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Derico Chosen To Participate In Selective Seminar On Ancient Greece

Huntington University is pleased to announce that Travis Derico, adjunct professor of Bible and religion, is one of a select group of faculty members nationwide chosen by the Council of Independent Colleges (CIC) and the Center for Hellenic Studies to participate in an Ancient Greece in the Modern Classroom seminar on “Song Culture of Athenian Drama.”

“As someone with a deep interest in the written and oral traditions of the first Christians, I’m always keen to learn more about the Greek dramatic traditions that so influenced the New Testament writers, and especially about aspects of those traditions that aren’t easily captured in written texts—things like musicality, tone, and gesture,” Derico said. “So I’m very excited to be able to represent HU at this year’s CIC/CHS seminar.”

CIC and the Center for Hellenic Studies recently selected 19 faculty members to participate in “Song Culture of Athenian Drama,” which will take place July 20–26, 2015, at the Center for Hellenic Studies campus in Washington, DC. Gregory Nagy, Francis Jones, professor of classical Greek literature and professor of comparative literature at Harvard University, and Kenneth Scott Morrell, associate professor of Greek and Roman studies at Rhodes College, will lead the seminar. The seminar is generously funded by the Andrew W. Mellon Foundation.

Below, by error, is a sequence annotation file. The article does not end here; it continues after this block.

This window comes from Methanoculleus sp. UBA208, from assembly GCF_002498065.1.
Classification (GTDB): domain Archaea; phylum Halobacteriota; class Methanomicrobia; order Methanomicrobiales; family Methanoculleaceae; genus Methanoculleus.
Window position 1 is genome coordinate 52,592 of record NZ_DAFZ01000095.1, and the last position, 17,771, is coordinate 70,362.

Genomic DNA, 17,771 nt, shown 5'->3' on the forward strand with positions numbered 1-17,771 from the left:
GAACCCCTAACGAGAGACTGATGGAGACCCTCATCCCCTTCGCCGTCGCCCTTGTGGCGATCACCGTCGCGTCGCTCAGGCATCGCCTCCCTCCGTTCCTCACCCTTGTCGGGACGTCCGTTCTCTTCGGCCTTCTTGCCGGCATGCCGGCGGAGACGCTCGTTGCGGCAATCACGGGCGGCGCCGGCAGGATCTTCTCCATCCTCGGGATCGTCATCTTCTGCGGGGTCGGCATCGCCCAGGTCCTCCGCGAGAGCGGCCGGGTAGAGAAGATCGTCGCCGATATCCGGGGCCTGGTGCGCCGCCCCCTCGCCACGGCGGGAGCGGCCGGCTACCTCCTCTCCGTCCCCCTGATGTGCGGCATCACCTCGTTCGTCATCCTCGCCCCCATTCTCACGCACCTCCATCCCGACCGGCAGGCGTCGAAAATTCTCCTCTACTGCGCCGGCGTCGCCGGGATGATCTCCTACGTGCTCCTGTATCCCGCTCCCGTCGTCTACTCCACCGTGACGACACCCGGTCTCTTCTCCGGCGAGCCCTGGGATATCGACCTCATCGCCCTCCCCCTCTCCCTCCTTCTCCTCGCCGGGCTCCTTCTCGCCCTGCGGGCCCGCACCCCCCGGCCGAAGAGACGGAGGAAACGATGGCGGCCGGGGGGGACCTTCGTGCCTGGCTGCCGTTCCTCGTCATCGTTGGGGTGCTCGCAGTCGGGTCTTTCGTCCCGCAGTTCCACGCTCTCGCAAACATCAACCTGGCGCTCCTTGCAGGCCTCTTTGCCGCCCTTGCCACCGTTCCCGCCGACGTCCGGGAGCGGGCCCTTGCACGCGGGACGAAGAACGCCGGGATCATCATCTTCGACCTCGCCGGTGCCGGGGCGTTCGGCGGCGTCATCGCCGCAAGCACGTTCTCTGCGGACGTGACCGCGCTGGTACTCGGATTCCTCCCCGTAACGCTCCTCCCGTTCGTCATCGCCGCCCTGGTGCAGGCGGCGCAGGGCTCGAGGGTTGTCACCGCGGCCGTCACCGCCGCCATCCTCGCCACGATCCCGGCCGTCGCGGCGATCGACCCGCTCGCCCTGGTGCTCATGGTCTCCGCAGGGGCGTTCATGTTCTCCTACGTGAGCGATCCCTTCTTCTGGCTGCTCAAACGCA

“Strengthening the teaching of the classics at colleges and universities is of critical importance. This seminar series addresses the challenge of keeping alive in undergraduate education classical texts that a generation ago were read and understood by every college graduate,” said CIC President Richard Ekman. “We believe that Travis Derico will play a strong role in the seminar.”

Designed for non-specialists, the seminar will focus on the work of Euripides, a playwright from the fifth century BCE. Participants will explore the performative aspects of his plays and the ways he drew upon, adapted, and transformed a range of lyric traditions. Participants also will compare the choral song making of Euripides to the approaches of other contemporary composers of tragedy (and comedy) and situate it within the parallel forms of song making that survive from sixth century Lesbos and elsewhere.

For 10 years, CIC has collaborated with the Center for Hellenic Studies to provide seminars on teaching the classics for small and mid-sized independent colleges that have a limited number of faculty members or courses in the classics. The seminar is ideal for faculty members who have been trained in other disciplines and who seek opportunities to explore major classical texts and learn new ways to teach these texts to undergraduates.

For more information, visit the CIC website at

CIC Participants in 2015 Seminar on “Song Culture of Athenian Drama”:
Virginia Anderson, Connecticut College (CT)
Patricia Bart, Hillsdale College (MI)
Megan Burnett, Bellarmine University (KY)
Kristin Czarnecki, Georgetown College (KY)